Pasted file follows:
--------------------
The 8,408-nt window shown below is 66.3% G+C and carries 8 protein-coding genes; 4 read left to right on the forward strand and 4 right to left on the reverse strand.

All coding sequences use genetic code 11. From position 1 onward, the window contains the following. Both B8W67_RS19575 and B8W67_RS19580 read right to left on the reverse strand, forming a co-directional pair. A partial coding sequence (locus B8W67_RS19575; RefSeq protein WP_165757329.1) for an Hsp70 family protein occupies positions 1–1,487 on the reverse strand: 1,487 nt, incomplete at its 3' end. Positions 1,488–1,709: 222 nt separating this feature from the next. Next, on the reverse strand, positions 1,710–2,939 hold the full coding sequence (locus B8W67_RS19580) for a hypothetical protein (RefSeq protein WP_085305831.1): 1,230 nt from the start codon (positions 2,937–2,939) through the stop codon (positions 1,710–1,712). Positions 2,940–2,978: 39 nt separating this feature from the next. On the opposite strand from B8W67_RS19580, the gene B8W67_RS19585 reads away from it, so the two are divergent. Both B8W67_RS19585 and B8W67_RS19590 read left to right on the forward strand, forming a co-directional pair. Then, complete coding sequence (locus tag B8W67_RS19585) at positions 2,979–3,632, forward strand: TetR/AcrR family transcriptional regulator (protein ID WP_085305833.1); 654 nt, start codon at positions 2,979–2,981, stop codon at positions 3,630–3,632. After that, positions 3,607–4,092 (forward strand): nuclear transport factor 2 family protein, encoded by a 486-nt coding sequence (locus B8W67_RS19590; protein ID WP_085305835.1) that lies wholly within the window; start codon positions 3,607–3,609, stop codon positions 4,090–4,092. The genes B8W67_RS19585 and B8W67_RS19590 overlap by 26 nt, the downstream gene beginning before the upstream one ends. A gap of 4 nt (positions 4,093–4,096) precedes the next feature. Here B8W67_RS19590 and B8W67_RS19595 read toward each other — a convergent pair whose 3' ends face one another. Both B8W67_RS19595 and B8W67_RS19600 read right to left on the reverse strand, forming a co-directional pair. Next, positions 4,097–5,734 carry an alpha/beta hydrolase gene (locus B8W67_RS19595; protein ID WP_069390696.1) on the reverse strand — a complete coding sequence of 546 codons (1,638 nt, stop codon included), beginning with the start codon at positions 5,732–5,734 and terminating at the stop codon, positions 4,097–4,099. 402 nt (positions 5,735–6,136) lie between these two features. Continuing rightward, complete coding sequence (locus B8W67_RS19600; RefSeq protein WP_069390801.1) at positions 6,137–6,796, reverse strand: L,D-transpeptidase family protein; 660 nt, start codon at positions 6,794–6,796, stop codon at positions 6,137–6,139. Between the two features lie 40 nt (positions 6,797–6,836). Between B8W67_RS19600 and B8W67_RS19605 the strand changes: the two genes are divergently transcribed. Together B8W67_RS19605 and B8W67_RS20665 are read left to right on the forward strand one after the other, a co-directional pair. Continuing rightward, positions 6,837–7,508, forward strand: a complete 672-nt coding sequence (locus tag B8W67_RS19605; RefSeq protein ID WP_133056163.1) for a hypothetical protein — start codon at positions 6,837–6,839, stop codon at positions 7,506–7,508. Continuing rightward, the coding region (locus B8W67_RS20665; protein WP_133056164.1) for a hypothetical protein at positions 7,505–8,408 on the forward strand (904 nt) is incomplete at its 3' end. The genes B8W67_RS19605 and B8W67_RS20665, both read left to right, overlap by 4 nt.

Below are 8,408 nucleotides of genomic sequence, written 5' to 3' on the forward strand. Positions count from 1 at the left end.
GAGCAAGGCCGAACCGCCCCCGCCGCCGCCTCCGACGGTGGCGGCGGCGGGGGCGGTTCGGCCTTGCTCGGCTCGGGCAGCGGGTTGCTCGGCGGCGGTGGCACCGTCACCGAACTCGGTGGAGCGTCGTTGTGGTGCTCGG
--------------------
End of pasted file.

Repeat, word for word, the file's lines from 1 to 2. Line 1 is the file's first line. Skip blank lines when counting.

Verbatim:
The 8,408-nt window shown below is 66.3% G+C and carries 8 protein-coding genes; 4 read left to right on the forward strand and 4 right to left on the reverse strand.

All coding sequences use genetic code 11. From position 1 onward, the window contains the following. Both B8W67_RS19575 and B8W67_RS19580 read right to left on the reverse strand, forming a co-directional pair. A partial coding sequence (locus B8W67_RS19575; RefSeq protein WP_165757329.1) for an Hsp70 family protein occupies positions 1–1,487 on the reverse strand: 1,487 nt, incomplete at its 3' end. Positions 1,488–1,709: 222 nt separating this feature from the next. Next, on the reverse strand, positions 1,710–2,939 hold the full coding sequence (locus B8W67_RS19580) for a hypothetical protein (RefSeq protein WP_085305831.1): 1,230 nt from the start codon (positions 2,937–2,939) through the stop codon (positions 1,710–1,712). Positions 2,940–2,978: 39 nt separating this feature from the next. On the opposite strand from B8W67_RS19580, the gene B8W67_RS19585 reads away from it, so the two are divergent. Both B8W67_RS19585 and B8W67_RS19590 read left to right on the forward strand, forming a co-directional pair. Then, complete coding sequence (locus tag B8W67_RS19585) at positions 2,979–3,632, forward strand: TetR/AcrR family transcriptional regulator (protein ID WP_085305833.1); 654 nt, start codon at positions 2,979–2,981, stop codon at positions 3,630–3,632. After that, positions 3,607–4,092 (forward strand): nuclear transport factor 2 family protein, encoded by a 486-nt coding sequence (locus B8W67_RS19590; protein ID WP_085305835.1) that lies wholly within the window; start codon positions 3,607–3,609, stop codon positions 4,090–4,092. The genes B8W67_RS19585 and B8W67_RS19590 overlap by 26 nt, the downstream gene beginning before the upstream one ends. A gap of 4 nt (positions 4,093–4,096) precedes the next feature. Here B8W67_RS19590 and B8W67_RS19595 read toward each other — a convergent pair whose 3' ends face one another. Both B8W67_RS19595 and B8W67_RS19600 read right to left on the reverse strand, forming a co-directional pair. Next, positions 4,097–5,734 carry an alpha/beta hydrolase gene (locus B8W67_RS19595; protein ID WP_069390696.1) on the reverse strand — a complete coding sequence of 546 codons (1,638 nt, stop codon included), beginning with the start codon at positions 5,732–5,734 and terminating at the stop codon, positions 4,097–4,099. 402 nt (positions 5,735–6,136) lie between these two features. Continuing rightward, complete coding sequence (locus B8W67_RS19600; RefSeq protein WP_069390801.1) at positions 6,137–6,796, reverse strand: L,D-transpeptidase family protein; 660 nt, start codon at positions 6,794–6,796, stop codon at positions 6,137–6,139. Between the two features lie 40 nt (positions 6,797–6,836). Between B8W67_RS19600 and B8W67_RS19605 the strand changes: the two genes are divergently transcribed. Together B8W67_RS19605 and B8W67_RS20665 are read left to right on the forward strand one after the other, a co-directional pair. Continuing rightward, positions 6,837–7,508, forward strand: a complete 672-nt coding sequence (locus tag B8W67_RS19605; RefSeq protein ID WP_133056163.1) for a hypothetical protein — start codon at positions 6,837–6,839, stop codon at positions 7,506–7,508. Continuing rightward, the coding region (locus B8W67_RS20665; protein WP_133056164.1) for a hypothetical protein at positions 7,505–8,408 on the forward strand (904 nt) is incomplete at its 3' end. The genes B8W67_RS19605 and B8W67_RS20665, both read left to right, overlap by 4 nt.